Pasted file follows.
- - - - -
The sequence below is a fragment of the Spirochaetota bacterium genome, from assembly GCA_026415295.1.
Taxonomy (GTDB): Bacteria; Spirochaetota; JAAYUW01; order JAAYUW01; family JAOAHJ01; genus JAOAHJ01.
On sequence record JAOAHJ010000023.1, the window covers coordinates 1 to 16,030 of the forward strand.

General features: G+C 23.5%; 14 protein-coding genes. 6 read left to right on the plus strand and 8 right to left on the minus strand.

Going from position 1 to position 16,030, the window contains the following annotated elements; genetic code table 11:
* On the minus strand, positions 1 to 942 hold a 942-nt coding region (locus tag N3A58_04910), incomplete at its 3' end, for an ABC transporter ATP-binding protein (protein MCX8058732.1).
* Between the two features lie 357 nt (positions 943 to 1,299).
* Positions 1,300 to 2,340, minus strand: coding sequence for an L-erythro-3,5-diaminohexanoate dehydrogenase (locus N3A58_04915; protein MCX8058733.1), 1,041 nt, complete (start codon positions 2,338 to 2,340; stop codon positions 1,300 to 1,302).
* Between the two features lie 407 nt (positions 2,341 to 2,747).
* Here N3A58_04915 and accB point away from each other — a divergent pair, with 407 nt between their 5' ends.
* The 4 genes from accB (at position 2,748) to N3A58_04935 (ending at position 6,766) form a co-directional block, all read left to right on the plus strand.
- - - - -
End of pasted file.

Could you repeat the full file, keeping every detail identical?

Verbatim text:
The sequence below is a fragment of the Spirochaetota bacterium genome, from assembly GCA_026415295.1.
Taxonomy (GTDB): Bacteria; Spirochaetota; JAAYUW01; order JAAYUW01; family JAOAHJ01; genus JAOAHJ01.
On sequence record JAOAHJ010000023.1, the window covers coordinates 1 to 16,030 of the forward strand.

General features: G+C 23.5%; 14 protein-coding genes. 6 read left to right on the plus strand and 8 right to left on the minus strand.

Going from position 1 to position 16,030, the window contains the following annotated elements; genetic code table 11:
* On the minus strand, positions 1 to 942 hold a 942-nt coding region (locus tag N3A58_04910), incomplete at its 3' end, for an ABC transporter ATP-binding protein (protein MCX8058732.1).
* Between the two features lie 357 nt (positions 943 to 1,299).
* Positions 1,300 to 2,340, minus strand: coding sequence for an L-erythro-3,5-diaminohexanoate dehydrogenase (locus N3A58_04915; protein MCX8058733.1), 1,041 nt, complete (start codon positions 2,338 to 2,340; stop codon positions 1,300 to 1,302).
* Between the two features lie 407 nt (positions 2,341 to 2,747).
* Here N3A58_04915 and accB point away from each other — a divergent pair, with 407 nt between their 5' ends.
* The 4 genes from accB (at position 2,748) to N3A58_04935 (ending at position 6,766) form a co-directional block, all read left to right on the plus strand.